Background: The purpose of this study was to examine kinematic and kinetic differences associated with patellofemoral pain after anterior cruciate ligament reconstruction between limbs at 12-week post-surgery and at time of return to sport. Method: Twenty-four adolescent females completed 5 consecutive single leg squats on each limb at 12-weeks post-surgery and again during their RTS assessment. Peak knee extension moment, peak hip adduction angle, and patellofemoral joint stress at 45 degrees of knee flexion were calculated. Separate two by two repeated measures ANOVA were performed. Findings: There was a significant interaction (limb × time) for knee extension moment (p < 0.001). Surgical limb knee extension moment was significantly less than the non-surgical limb at return to sport (p < 0.001). At 12-weeks the surgical limb was significantly less than non-surgical limb (p < 0.001), additionally the surgical limb was significantly greater at time of return to sport than at 12 weeks (p < 0.001). There was a significant main effect of limb for hip adduction angle (p = 0.002). Surgical limb was significantly greater than non-surgical limb (Surgical = 9.84 (SE 1.53) degree, non-surgical = 4.79 (SE 1.01) degree). There was also a main effect of time and limb for patellofemoral joint stress. Return to sport was significantly greater than 12 weeks and the surgical limb was significantly less than non-surgical limb (Surgical = 4.93 (SE 0325) MPa, Nonsurgical = 5.29 (SE 0.30) MPa). Interpretation: The surgical limb of participants following ACL-R demonstrated variables that have been associated with the development of patellofemoral pain.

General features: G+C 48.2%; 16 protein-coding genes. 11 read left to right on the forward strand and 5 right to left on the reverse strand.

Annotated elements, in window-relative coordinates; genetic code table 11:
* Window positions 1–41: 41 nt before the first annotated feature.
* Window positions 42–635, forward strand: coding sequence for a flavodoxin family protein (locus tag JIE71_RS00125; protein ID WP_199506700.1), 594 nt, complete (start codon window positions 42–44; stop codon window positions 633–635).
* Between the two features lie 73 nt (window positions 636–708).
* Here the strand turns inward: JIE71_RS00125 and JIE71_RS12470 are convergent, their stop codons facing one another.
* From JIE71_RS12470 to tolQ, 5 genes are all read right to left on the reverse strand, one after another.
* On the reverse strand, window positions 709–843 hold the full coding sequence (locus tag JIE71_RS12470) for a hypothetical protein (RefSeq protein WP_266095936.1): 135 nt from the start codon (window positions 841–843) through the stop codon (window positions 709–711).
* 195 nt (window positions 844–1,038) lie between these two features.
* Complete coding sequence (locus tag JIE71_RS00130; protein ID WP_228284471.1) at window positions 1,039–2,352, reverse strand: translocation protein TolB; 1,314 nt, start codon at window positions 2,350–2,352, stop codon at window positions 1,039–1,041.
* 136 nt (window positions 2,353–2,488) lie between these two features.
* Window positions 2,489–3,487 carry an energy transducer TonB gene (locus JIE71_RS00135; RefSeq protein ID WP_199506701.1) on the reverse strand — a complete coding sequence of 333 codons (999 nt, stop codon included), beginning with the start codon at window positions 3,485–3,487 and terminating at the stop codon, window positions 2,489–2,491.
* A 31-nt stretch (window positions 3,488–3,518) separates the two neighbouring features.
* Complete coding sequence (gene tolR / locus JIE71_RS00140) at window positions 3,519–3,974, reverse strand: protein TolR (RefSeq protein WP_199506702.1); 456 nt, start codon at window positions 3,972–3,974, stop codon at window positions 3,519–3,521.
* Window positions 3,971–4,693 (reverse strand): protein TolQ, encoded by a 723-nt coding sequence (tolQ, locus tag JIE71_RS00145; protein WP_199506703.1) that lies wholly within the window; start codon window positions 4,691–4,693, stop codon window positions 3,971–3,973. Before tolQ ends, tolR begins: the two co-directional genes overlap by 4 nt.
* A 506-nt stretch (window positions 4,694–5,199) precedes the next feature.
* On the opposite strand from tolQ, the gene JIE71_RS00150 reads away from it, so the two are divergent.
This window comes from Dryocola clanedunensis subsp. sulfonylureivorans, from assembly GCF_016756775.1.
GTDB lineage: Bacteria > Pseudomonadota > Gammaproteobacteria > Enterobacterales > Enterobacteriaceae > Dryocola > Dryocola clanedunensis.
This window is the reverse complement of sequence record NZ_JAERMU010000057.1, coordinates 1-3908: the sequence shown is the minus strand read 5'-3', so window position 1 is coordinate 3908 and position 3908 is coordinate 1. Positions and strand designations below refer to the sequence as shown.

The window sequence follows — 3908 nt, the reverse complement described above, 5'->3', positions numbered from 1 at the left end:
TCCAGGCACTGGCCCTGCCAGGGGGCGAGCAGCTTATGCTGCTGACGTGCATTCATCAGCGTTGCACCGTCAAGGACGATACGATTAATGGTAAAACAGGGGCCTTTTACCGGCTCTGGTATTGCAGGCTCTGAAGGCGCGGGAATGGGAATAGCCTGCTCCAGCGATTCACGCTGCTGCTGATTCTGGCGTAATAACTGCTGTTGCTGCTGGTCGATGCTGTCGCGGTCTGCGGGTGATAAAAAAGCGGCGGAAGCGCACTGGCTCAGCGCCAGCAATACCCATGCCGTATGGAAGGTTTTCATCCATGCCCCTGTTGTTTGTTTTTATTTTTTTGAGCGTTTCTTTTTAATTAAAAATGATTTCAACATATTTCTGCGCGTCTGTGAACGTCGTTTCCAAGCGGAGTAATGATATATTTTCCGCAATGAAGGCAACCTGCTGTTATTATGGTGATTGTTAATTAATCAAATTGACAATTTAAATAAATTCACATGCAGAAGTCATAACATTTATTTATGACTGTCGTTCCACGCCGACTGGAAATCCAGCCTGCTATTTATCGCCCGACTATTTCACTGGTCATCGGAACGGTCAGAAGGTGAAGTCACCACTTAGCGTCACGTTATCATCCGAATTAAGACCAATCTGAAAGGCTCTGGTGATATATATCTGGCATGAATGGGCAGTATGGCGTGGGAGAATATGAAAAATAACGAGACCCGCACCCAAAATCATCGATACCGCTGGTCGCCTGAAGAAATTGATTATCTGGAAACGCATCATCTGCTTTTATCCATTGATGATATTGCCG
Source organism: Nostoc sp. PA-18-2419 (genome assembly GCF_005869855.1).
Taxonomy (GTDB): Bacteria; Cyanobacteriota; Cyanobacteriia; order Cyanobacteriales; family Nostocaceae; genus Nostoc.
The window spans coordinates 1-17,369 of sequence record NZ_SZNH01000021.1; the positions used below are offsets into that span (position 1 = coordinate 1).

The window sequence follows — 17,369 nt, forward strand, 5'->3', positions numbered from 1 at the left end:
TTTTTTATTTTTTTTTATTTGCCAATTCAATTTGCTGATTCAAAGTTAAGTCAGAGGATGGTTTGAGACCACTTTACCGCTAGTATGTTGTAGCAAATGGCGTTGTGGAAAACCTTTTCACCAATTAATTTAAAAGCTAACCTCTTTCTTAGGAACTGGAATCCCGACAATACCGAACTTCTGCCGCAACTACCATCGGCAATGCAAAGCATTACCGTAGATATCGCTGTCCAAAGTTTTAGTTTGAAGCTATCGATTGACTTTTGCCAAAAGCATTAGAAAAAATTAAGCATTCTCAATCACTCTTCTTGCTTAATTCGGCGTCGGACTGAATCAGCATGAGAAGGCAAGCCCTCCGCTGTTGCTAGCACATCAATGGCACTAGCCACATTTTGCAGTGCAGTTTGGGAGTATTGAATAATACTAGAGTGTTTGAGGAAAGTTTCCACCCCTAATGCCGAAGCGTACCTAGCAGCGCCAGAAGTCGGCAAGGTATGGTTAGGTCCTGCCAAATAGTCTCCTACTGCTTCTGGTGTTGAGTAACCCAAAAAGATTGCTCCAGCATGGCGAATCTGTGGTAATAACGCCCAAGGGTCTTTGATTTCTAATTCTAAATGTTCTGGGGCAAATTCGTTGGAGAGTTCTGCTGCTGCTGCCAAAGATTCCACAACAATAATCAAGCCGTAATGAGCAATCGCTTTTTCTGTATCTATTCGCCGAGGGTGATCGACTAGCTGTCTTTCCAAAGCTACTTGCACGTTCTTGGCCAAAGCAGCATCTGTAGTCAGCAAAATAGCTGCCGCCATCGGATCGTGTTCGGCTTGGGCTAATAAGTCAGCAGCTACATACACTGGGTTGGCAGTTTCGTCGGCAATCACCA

- Anterior cruciate ligament
- Anterior knee pain
- Knee joint loading
ASJC Scopus subject areas
- Orthopedics and Sports Medicine